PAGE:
My current main research interests include the study of morphogenesis and bio-imaging techniques. In the past I worked on mechanisms of morphogenesis, cell motility (2D vs 3D) and epithelial/mesenchymal transitionsI have worked with different model and non-model organisms, including cell cultures, sea-urchins, fish, amphibians, avians and mouse. Recently I have been focusing more on imaging Development with the OPenT. Some of what I am working on is available at the Haeckaliens site. I am also involved in numerous collaborations. Below are some of my past projects.

Mechanics and mechanisms of somitogenesis - chick embryos are great for micro-manipulation and imaging (they develop flat on a surface). I use chick embryos for studying somitogenesis and gastrulation.
Somites are transient embryonic structures which are formed early during development of vertebrates. They are the precursos of vertebrae and associated musculature, and they are the first morphological manifestation of the metamerized body plan ofvertebrates. Using chick embryos and both confocal and two-photon microscopy we showed that the formation of somites involves a complex choreography of morphogenetic movements which lasts much longer than the 90 thought to be necessary to complete the formation of one somite.

Currently I am studying the role of cell-cell adhesion during the formation of somites using the chick embryo and confocal microscopy. (movie by GM & Rita Amândio)


We also demonstrated that fibronectin - an important component of embryonic extracellular matrices- is important for directing cell movements and for the correct positioning and orientation of cells within the somite.

More details in this talk I gave in 2010:
or here:
(3rd talk starting at ~29min).

We have also looked into somitogenesis in mouse and zebrafish embryos. So far we have found similarities and differences in the morphogenetic mechanisms of somitogenesis in the three species. Mouse embryos are more challenging to work with, but the proximity to humans and the availability of mutants and genetic tools makes them an excellent model for functional studies. Most of the work we've done with mouse was in collaboration with the "Development and evolutionary morphogenesis" group (see here). More recently we begun using mouse embryos to image on a prototypical optical tomography scanner which was built at FCUL. Mid-gestation mouse embryos are particularly challenging to image using conventional confocal microscopy. A lot of imaging was done with OPT in mice embryos already (see the Mouse Atlas project here) so by using mice we are testing the capabilities of our OPT prototype.system.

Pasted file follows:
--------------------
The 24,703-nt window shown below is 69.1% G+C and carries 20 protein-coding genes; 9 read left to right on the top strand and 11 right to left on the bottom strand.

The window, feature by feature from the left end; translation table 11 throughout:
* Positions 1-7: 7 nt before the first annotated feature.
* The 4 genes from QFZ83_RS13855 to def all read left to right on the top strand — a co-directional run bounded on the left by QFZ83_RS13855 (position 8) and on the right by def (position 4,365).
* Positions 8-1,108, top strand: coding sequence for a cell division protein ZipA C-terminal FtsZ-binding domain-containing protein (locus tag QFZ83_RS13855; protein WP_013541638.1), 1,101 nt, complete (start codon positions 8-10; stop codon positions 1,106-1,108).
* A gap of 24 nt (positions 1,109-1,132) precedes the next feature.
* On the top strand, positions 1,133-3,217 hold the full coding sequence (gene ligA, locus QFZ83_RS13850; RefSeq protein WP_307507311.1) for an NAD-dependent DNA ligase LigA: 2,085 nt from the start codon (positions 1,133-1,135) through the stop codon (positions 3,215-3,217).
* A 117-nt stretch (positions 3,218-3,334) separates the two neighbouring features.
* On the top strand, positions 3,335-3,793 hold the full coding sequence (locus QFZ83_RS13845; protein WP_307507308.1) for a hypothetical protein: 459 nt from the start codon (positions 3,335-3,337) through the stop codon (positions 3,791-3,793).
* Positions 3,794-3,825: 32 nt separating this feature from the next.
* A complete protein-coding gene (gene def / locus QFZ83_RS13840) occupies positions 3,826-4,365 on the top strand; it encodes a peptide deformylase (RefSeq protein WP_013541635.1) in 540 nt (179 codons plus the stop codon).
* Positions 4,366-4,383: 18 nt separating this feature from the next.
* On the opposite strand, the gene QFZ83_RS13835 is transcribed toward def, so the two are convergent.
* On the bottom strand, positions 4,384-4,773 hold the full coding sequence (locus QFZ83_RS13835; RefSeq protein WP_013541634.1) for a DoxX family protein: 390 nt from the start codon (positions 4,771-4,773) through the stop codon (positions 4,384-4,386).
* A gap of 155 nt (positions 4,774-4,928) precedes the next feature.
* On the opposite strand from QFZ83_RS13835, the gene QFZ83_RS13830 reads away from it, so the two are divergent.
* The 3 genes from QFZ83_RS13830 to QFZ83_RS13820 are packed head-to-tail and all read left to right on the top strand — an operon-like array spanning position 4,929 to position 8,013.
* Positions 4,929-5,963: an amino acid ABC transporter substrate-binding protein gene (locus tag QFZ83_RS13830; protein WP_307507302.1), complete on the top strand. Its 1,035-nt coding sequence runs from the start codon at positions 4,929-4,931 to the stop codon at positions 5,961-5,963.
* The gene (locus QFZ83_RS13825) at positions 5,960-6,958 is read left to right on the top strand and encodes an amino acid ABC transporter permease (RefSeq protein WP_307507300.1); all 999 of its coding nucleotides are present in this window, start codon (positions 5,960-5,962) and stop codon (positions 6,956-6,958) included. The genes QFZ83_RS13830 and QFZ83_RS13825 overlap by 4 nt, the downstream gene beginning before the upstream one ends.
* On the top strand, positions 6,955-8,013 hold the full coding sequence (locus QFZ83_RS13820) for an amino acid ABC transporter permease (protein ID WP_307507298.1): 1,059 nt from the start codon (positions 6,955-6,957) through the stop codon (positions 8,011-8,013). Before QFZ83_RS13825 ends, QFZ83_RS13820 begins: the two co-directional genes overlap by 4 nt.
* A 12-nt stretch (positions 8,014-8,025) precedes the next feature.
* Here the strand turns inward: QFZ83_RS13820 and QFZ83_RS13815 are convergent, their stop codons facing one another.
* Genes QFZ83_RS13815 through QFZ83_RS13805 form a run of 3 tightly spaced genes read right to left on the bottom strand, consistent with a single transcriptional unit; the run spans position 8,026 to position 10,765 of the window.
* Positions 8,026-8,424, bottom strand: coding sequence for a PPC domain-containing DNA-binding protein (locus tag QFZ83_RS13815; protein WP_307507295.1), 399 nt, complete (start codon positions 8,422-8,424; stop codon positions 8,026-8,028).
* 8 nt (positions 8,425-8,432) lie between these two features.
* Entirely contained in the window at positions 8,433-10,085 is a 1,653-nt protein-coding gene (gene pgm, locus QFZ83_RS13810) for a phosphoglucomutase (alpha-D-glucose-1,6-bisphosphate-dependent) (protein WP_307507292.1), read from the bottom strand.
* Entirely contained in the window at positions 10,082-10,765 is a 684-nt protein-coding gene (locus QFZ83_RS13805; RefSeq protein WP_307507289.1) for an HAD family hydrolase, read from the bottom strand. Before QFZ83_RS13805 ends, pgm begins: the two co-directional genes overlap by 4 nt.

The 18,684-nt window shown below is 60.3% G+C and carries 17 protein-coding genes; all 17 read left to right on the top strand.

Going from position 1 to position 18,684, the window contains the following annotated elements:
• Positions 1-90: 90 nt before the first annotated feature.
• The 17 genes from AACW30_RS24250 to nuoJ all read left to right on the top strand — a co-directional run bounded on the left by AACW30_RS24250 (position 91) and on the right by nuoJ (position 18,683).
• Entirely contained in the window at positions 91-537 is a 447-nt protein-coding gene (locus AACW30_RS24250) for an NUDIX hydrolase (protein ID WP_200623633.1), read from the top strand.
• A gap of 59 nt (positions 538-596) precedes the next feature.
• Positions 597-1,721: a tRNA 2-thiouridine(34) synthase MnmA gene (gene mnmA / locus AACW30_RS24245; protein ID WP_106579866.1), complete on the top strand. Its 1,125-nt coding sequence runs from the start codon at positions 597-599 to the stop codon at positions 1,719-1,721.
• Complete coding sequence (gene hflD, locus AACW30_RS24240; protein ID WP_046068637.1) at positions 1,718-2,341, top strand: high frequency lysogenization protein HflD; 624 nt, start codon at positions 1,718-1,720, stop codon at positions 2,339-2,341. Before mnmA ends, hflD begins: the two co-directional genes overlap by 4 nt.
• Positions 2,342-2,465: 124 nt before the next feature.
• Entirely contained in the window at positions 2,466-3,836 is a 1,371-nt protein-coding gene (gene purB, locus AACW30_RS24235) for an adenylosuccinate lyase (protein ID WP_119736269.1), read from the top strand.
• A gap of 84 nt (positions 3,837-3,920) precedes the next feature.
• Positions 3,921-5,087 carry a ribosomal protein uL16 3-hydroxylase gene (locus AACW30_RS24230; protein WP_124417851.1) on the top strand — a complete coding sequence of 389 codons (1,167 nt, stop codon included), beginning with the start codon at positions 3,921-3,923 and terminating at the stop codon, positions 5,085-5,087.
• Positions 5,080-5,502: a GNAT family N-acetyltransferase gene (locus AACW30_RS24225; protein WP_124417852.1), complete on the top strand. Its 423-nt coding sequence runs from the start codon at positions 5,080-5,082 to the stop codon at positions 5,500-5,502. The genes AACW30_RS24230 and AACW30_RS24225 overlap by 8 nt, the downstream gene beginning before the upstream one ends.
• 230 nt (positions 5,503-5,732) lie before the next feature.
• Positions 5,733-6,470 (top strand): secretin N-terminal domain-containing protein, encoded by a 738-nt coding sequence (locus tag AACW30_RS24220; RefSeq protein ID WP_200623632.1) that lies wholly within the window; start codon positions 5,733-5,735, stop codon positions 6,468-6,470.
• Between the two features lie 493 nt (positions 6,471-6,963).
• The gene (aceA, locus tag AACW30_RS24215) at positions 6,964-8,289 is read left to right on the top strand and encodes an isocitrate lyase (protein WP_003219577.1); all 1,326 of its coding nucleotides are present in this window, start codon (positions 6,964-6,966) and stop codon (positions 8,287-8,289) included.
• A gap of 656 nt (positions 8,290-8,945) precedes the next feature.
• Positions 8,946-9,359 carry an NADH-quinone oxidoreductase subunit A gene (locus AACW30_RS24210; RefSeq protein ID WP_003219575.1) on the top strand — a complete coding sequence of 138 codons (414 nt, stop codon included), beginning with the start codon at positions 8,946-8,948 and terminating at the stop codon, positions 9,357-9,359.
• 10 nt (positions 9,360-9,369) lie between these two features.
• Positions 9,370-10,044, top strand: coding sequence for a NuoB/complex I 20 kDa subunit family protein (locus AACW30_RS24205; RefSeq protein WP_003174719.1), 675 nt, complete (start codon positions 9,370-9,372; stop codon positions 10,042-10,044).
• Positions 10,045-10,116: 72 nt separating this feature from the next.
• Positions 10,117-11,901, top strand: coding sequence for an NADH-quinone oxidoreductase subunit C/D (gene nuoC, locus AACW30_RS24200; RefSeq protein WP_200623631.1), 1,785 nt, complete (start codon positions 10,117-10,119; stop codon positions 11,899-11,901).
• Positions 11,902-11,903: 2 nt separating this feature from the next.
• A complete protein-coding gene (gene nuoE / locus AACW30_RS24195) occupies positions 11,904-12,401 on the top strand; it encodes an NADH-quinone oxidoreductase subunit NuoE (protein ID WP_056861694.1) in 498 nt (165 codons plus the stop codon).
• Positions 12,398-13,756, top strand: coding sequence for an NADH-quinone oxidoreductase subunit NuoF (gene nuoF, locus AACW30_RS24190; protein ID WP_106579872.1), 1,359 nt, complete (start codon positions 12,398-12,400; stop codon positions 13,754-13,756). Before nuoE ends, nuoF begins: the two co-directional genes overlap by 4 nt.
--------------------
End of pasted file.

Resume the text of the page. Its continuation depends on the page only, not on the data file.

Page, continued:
(Photo of Danio - Tomás Azevedo & GM; videos and pictures of PSM and somites - António Temudo + GM)

3D cell motility - Isolated cells in tissue-cell culture in vitro are great for observing the details of cell movements and studying the mechanisms of cell movement. However, cells migrating on 2D glass/plastic behave very differently from cells in vivo. Working with John Kolega from the State University of New York at Buffalo we have shown that cytoarchitecture of endlothelial cells changes dramatically in 3D vs on 2D substrata and that microtubules (mediated by Rho GTPase signaling) are essential for proper control of cell protrusion and adhesion inside 3D pliable collagen matrices, although they are less important when cells form protrusions on 2D rigid substrata.


Effects of poliploidy in early development In collaboration with CBA's groups of Evolutionary Genetics and the master's student Joana Mateus (which I co-oriented with Ângela Inácio), we have begun studying the effects of polyploidy in the early development of the complex species Squalius alburnoides. Our preliminary data shows that poliploids develop at a rate different from that of diploids, giving support to the old proposition that early blastomeres have a mechanism to evaluate the "nucleo-cytoplasmic" ratio as a means to control cleavage rates. This work is also ongoing and we are looking for enthusiastic students to work on this project!

(S. alburnoides and details of immuno-stained early cleavage embryos showing blastomere nuclei in red - Joana Mateus & GM)

Gastulation in sea urchins and vertebrates - urchins are great for obtaining large batches of embryos, which are clear, morphologically simple, and develop rapidly being excellent for studying gastrulation and basic morphogenetic movements. Gastrulation is the process by which a single-layered embryo turns into a multi-layered organism, and in sea-urchin embryos (as well as all vertebrates!) the first organ which begins formation is the gut, known as archenteron - or primitive gut. Using confocal microscopy and 3D image reconstruction we demonstrated that the process of archenteron formation in the sea-urchin involves movements of cells from the outer layer. 

More recently I have started studying the mechanisms of axis extension in amniotes vs anamniotes. we have characterised the  dynamics of axis extension in chick and zebrafish embryos, and the contributions of the notochord and extra-ebryonic tissues to this process. Zebrafish extension during the earlier stages is still poorly characterised, and is presumed to be linear; we have found data that shows otherwise. We have also compared the dynamics of growth of the different parts of the in zebrafish (a representative of anamniotes) and chick (amniote) and found interesting differences and similarities. I am looking for students to work on this project.
(zebrafish  development - sequence edited so embryo grows straight with organizer stationary; GM & Tomás Azevedo)

More information about the students whom I work(ed) with and which produced some of the images, as well as their theses can be found on the students page

Articles which I have authored and contain some of these images, can be obtained from my Google Scholar profile.